As beautiful is “Nadia” from 2001’s You Had It Coming. Apparently it began life as an Indian pop song. Here it is an achingly beautiful classic, like Miles playing My Funny Valentine or Coltrane playing In a Sentimental Mood. As with “Because…”, Beck plays largely single notes, using his mastery of the whammy bar and the volume knob swell. More than the gimmicks, his spare phrasing, his willingness to play soft, his sense of when to play fast and when to play slow, his use of the rich harmonics his massive Marshalls produce — all of it come together in breathtaking beauty.

There are other beautiful tracks, too: a fine take on the Beatles “Day in the Life,” a soulful version of “People Get Ready” with Joss Stone on vocals (make up your own mind — I liked Rod Stewart better on their early ’90s collaboration).

There are a few nods to Beck’s periodic infatuations with major chord rock, notably Big Block. Most of the rest of the cuts draw on his funk and fusion chops and whatever you might call the last 10 years of his catalog. It’s all good, it’s all great.

Chuck Berry took the newly electrified guitar of the early 1950s and laid the foundation for most of rock guitar with tunes like Johnny B. Goode, Maybelline, and Sweet Little Sixteen. It was fast, rhythmic, sly, hip and good to dance to. A decade later, young white kids in England wanted to turn up dial on frustration and rage and they began turning their more powerful amps and more tolerant guitars onto the blues they had been soaking up from America.

At the same time, Hendrix began experimenting with this new found electronic freedom in the context of the funk and soul bands he had been backing. All of this started to explode in the London of the mid-60s, with bands like Cream, The Yardbirds, The Who (pre-Tommy), Fleetwood Mac (the Peter Green edition), The Bluesbreakers, and so on creating the rock equivalent of free jazz. Suddenly, rock guitar players were doing more than fills at the end of the chorus.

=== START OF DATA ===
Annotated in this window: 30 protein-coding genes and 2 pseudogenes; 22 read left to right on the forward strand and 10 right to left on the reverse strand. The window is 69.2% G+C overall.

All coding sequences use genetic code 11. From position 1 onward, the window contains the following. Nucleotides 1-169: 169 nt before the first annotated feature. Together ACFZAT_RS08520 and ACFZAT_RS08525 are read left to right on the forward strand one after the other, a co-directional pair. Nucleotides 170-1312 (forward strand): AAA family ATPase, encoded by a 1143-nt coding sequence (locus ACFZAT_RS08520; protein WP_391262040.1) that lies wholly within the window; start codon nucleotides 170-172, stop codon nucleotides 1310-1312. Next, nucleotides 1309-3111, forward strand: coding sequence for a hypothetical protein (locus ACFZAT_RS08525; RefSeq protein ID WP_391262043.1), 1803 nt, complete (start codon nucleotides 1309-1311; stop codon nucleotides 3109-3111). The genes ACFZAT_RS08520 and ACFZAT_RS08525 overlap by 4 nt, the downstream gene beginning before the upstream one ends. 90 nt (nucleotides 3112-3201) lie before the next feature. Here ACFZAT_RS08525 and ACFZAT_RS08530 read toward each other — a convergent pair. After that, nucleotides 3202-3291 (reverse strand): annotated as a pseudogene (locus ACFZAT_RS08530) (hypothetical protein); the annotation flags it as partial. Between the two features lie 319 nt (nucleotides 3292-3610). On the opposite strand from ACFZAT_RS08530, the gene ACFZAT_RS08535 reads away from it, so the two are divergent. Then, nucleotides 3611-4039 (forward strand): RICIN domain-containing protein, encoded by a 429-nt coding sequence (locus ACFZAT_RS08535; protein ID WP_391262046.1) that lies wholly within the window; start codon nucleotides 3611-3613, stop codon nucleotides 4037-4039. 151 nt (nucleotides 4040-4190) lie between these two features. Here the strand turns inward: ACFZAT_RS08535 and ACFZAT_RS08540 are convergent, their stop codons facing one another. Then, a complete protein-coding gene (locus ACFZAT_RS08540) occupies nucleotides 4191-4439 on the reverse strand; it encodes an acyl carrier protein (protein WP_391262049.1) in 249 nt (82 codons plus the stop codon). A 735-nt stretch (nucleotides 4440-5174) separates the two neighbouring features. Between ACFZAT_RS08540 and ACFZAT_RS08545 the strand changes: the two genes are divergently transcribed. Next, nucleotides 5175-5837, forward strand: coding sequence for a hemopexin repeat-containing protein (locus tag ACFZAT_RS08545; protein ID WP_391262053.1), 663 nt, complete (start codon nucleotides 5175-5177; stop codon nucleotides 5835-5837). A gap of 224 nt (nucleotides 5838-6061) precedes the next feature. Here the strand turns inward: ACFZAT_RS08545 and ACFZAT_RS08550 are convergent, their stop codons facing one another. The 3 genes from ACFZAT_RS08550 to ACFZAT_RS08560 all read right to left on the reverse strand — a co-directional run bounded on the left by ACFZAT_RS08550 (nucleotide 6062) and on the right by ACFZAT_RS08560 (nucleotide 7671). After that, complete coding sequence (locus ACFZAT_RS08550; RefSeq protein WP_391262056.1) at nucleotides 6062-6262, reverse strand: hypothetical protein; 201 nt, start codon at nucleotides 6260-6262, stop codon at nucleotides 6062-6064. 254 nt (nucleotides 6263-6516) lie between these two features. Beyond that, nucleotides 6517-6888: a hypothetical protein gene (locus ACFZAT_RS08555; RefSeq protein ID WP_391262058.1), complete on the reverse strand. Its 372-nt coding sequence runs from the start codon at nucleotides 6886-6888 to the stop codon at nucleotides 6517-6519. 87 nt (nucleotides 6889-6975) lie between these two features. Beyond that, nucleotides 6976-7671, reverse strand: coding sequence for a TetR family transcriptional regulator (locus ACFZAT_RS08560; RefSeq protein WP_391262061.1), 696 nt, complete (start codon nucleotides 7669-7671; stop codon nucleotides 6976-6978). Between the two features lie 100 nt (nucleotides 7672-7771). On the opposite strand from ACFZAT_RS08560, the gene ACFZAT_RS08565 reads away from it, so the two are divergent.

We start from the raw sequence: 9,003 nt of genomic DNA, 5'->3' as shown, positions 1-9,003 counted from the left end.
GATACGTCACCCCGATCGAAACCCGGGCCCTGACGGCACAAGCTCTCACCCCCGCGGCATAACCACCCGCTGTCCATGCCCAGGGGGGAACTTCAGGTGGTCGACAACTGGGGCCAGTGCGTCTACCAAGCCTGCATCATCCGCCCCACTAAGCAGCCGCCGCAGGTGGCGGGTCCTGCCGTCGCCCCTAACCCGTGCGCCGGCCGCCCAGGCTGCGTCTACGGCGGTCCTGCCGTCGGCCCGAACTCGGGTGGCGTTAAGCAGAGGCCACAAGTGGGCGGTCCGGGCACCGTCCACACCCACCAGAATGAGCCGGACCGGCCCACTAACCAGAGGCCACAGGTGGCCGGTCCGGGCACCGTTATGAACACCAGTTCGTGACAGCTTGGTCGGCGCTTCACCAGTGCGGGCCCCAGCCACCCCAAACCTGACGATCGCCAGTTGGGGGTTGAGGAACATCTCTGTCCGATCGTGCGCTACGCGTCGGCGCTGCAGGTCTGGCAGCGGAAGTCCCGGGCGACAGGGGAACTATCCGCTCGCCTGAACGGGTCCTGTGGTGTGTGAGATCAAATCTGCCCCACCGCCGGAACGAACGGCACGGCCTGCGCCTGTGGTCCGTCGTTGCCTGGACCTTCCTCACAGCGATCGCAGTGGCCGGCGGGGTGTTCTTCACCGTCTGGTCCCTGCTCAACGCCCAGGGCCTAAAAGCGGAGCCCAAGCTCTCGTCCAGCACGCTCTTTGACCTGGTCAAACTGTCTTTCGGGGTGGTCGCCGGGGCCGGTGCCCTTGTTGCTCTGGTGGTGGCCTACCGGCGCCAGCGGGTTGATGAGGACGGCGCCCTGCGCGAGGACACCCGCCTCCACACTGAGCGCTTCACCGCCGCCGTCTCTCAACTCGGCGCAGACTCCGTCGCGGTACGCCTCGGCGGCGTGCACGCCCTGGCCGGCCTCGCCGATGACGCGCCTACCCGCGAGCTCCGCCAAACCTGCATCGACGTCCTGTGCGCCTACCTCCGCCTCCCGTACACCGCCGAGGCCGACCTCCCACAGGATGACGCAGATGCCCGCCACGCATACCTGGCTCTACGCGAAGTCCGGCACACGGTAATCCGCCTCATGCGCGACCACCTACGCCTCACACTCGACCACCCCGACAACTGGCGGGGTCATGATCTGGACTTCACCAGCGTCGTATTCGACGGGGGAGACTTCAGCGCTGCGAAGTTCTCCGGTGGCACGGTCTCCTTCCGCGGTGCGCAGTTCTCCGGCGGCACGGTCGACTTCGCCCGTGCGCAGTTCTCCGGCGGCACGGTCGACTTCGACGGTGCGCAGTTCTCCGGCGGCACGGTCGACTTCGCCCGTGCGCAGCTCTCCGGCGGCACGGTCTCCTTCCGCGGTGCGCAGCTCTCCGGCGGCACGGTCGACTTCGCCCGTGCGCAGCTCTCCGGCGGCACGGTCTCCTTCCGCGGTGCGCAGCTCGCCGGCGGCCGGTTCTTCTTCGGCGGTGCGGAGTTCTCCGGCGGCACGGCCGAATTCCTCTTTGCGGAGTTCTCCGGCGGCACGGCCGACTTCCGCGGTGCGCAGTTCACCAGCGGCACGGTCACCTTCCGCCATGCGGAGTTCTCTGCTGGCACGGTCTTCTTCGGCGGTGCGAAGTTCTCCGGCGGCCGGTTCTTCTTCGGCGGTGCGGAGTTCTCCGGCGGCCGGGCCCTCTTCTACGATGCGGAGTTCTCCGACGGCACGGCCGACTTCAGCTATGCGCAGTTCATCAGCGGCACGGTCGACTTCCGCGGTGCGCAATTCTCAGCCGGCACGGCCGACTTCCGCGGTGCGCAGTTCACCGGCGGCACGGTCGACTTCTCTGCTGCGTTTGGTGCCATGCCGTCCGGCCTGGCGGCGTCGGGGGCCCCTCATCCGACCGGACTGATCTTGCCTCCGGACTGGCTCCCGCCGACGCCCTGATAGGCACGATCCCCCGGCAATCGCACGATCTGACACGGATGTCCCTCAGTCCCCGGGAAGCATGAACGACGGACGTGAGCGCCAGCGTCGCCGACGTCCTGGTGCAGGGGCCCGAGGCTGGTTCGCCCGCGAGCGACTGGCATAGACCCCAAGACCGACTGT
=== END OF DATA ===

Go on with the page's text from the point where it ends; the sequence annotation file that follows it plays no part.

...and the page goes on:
Listen to Clapton’s legendary solos on “Crossroads” or “Spoonful” on Wheels of Fire and you’ll hear what I’m talking about. Across the musical street, so to speak, Hendrix had created out of feedback a wholly different guitar sound. It was Beck, for me, who succesfully absorbed and bridged these two streams. Later, Santana would do something similar.

Part of the Hendrix legend is that he was supposed to record with Miles Davis the day he died.  Alas, we’ll never know how cool that might have been. But both Beck and Santana did creat real jazz in the 1970s and into the 80s. Sadly, no one was really listening that much. Both found their way back to  popular music, but Beck never really recaptured the audience interest nor certainly the financial success.

I never saw Beck back in the day, but have seen him 3 times over the last 15 years. Every time, he came out in blue jeans and a T-shit, plugged in and played his ass off for 90 minutes. No fog machines, dancing routines or other extraneous crap: just insanely good playing.

Nonetheless, Clapton, Beck and Hendrix remain for me the foundation of modern rock guitar. No Page, no Van Halen, no Satriani — well, the list goes on — without those three. Clapton long ago retired from the rock pioneer business, but Beck, he’s still the got the spirit.

One last note:  The DVD is also a great chance to see and hear Tal Wilkenfeld, the 22-year old Aussie bass phenom. You can get a taste of that in this clip from the Crossroads Festival.